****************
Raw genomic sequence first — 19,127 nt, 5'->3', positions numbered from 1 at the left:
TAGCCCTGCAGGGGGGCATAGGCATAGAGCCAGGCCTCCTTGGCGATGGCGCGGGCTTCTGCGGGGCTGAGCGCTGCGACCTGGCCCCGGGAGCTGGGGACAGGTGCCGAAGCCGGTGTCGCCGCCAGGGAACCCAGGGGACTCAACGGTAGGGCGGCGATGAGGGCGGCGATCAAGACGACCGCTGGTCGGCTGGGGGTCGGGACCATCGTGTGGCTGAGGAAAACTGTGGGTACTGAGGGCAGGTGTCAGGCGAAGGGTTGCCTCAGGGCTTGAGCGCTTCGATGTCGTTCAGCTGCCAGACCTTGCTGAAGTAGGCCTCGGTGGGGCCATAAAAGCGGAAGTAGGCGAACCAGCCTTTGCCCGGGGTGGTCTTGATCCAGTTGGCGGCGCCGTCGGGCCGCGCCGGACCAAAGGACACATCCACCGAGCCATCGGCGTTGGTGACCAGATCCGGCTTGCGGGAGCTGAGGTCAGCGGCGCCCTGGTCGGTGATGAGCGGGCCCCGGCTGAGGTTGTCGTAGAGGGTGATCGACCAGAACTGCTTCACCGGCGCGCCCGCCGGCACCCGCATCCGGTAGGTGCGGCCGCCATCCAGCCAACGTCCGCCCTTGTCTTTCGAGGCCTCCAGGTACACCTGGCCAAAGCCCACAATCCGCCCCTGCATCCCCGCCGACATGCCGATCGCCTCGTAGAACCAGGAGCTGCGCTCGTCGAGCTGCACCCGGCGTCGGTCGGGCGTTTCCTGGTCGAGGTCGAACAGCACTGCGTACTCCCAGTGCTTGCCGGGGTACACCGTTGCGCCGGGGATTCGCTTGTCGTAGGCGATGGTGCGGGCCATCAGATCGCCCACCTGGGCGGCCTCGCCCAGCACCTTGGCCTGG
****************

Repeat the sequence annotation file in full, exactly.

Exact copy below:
Raw genomic sequence first — 19,127 nt, 5'->3', positions numbered from 1 at the left:
TAGCCCTGCAGGGGGGCATAGGCATAGAGCCAGGCCTCCTTGGCGATGGCGCGGGCTTCTGCGGGGCTGAGCGCTGCGACCTGGCCCCGGGAGCTGGGGACAGGTGCCGAAGCCGGTGTCGCCGCCAGGGAACCCAGGGGACTCAACGGTAGGGCGGCGATGAGGGCGGCGATCAAGACGACCGCTGGTCGGCTGGGGGTCGGGACCATCGTGTGGCTGAGGAAAACTGTGGGTACTGAGGGCAGGTGTCAGGCGAAGGGTTGCCTCAGGGCTTGAGCGCTTCGATGTCGTTCAGCTGCCAGACCTTGCTGAAGTAGGCCTCGGTGGGGCCATAAAAGCGGAAGTAGGCGAACCAGCCTTTGCCCGGGGTGGTCTTGATCCAGTTGGCGGCGCCGTCGGGCCGCGCCGGACCAAAGGACACATCCACCGAGCCATCGGCGTTGGTGACCAGATCCGGCTTGCGGGAGCTGAGGTCAGCGGCGCCCTGGTCGGTGATGAGCGGGCCCCGGCTGAGGTTGTCGTAGAGGGTGATCGACCAGAACTGCTTCACCGGCGCGCCCGCCGGCACCCGCATCCGGTAGGTGCGGCCGCCATCCAGCCAACGTCCGCCCTTGTCTTTCGAGGCCTCCAGGTACACCTGGCCAAAGCCCACAATCCGCCCCTGCATCCCCGCCGACATGCCGATCGCCTCGTAGAACCAGGAGCTGCGCTCGTCGAGCTGCACCCGGCGTCGGTCGGGCGTTTCCTGGTCGAGGTCGAACAGCACTGCGTACTCCCAGTGCTTGCCGGGGTACACCGTTGCGCCGGGGATTCGCTTGTCGTAGGCGATGGTGCGGGCCATCAGATCGCCCACCTGGGCGGCCTCGCCCAGCACCTTGGCCTGG